Conceptualising ‘fossiliferous deposit’ against ‘palaeontological deposit’: some semantic (and epistemological) considerations
This short essay intends to provide insight into the concepts of ‘fossiliferous deposit’ and ‘palaeontological deposit’ by identifying some of their semantic differences. From the moment that fossiliferous deposits are technically accessible to the palaeontologist, they are ‘palaeontological’ ones, but not before. However, not all palaeontological deposits must inevitably be ‘fossiliferous’ deposits in the sense of containing mineralised remains of the anatomical parts of organisms. As a consequence of the existence of fossiliferous deposits, the science of palaeontology exists, with the result that fossiliferous deposits become ‘palaeontological deposits’, together with the non-fossiliferous strata that are able to provide data on the ecological and/or ethological conditions of fossil beings from remains that are not ‘fossils’. From the point of view of philosophy of science, fossiliferous and palaeontological deposits should be considered as two different epistemological (as well as ontological) categories. Consequently, by identifying semantic differences, the concepts of ‘fossiliferous deposit’ and ‘palaeontological deposit’ can be framed better within the philosophical development of the palaeontological sciences. In addition to the central issue addressed in this essay, a brief discussion on the epistemic value of the dichotomy ‘to deposit’ versus ‘to reposit’ applied to palaeontological museology is brought up.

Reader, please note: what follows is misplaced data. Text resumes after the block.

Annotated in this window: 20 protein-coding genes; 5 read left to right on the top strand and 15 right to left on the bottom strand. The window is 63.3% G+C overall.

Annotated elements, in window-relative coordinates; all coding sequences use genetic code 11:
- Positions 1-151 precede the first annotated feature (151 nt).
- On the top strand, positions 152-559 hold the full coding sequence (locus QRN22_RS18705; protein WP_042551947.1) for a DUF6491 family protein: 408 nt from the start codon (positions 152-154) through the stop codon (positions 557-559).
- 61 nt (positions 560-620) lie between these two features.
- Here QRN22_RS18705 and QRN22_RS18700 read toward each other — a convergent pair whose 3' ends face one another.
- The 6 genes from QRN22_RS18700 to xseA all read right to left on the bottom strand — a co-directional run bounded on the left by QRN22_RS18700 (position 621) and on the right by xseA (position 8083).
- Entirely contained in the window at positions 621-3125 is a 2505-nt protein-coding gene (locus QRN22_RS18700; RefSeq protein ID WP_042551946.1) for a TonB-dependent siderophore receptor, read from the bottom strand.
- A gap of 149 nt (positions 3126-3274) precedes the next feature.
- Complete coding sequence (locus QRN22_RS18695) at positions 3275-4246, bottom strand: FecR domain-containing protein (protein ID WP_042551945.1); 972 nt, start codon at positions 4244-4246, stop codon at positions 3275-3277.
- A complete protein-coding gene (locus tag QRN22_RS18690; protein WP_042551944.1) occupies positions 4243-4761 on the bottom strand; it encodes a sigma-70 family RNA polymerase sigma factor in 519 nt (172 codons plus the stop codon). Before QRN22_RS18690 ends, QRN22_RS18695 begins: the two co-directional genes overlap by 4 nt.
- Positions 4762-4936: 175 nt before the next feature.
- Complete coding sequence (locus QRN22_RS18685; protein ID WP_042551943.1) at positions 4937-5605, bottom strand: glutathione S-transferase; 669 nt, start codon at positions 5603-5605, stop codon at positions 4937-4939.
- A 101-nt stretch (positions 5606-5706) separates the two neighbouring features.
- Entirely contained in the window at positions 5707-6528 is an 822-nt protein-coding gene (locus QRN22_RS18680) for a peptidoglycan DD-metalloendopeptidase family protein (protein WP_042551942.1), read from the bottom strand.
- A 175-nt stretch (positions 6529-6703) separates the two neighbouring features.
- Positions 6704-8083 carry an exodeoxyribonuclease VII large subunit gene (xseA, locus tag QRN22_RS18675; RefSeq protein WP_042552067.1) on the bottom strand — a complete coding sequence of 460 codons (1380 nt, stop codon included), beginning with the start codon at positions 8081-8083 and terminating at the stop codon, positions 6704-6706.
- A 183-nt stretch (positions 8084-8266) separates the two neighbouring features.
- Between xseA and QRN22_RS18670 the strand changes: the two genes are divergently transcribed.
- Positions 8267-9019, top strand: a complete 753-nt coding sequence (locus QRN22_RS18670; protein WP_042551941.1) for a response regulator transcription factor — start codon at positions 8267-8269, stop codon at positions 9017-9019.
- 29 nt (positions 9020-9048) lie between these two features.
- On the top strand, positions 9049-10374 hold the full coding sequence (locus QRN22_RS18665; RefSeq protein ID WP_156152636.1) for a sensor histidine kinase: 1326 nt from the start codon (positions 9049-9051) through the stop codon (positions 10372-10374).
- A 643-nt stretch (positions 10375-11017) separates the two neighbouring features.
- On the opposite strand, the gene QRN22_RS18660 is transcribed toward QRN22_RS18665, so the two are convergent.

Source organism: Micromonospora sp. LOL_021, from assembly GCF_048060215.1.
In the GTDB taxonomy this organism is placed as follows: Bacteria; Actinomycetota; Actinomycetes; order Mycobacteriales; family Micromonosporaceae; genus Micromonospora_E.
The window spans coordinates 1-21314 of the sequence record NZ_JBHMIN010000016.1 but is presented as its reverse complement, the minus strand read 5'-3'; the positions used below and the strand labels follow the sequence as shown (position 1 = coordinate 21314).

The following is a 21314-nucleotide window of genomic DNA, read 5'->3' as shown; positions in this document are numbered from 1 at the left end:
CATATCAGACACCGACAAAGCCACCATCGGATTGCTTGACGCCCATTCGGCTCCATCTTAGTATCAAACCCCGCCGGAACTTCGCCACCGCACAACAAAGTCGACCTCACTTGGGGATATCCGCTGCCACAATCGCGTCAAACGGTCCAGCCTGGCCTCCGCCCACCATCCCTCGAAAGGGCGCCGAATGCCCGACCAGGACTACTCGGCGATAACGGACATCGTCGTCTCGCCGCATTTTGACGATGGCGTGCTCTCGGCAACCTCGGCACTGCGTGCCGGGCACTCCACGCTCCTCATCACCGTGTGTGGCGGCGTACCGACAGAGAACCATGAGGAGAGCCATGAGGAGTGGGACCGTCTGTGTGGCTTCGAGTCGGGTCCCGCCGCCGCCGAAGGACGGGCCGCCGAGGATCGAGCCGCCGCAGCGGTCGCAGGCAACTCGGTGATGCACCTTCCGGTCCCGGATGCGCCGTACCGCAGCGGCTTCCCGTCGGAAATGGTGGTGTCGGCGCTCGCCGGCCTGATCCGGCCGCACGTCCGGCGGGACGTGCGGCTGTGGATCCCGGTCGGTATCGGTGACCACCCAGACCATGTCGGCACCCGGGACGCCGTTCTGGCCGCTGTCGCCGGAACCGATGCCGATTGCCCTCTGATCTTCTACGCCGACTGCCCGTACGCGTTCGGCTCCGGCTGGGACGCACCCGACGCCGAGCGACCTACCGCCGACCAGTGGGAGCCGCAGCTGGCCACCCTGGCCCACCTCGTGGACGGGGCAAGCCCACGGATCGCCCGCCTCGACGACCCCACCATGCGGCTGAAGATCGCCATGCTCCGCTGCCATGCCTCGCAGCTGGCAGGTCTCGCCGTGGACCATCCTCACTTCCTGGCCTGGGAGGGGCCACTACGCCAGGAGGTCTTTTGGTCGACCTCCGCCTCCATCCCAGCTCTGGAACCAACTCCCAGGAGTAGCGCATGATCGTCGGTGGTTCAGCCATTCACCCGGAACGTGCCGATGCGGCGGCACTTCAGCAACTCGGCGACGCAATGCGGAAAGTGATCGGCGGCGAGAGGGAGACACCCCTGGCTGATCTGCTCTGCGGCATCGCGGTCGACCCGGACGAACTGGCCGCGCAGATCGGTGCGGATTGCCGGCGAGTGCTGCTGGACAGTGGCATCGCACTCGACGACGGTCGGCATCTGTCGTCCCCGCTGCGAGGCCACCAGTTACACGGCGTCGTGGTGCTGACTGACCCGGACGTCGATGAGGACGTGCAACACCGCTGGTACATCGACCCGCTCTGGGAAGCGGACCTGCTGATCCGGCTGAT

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Document Type: Research Article
Affiliations: Àrea de Prehistòria, Universitat Rovira i Virgili, Avinguda de Catalunya 35, ES-43002 Tarragona, Catalonia, Spain
Publication date: August 17, 2016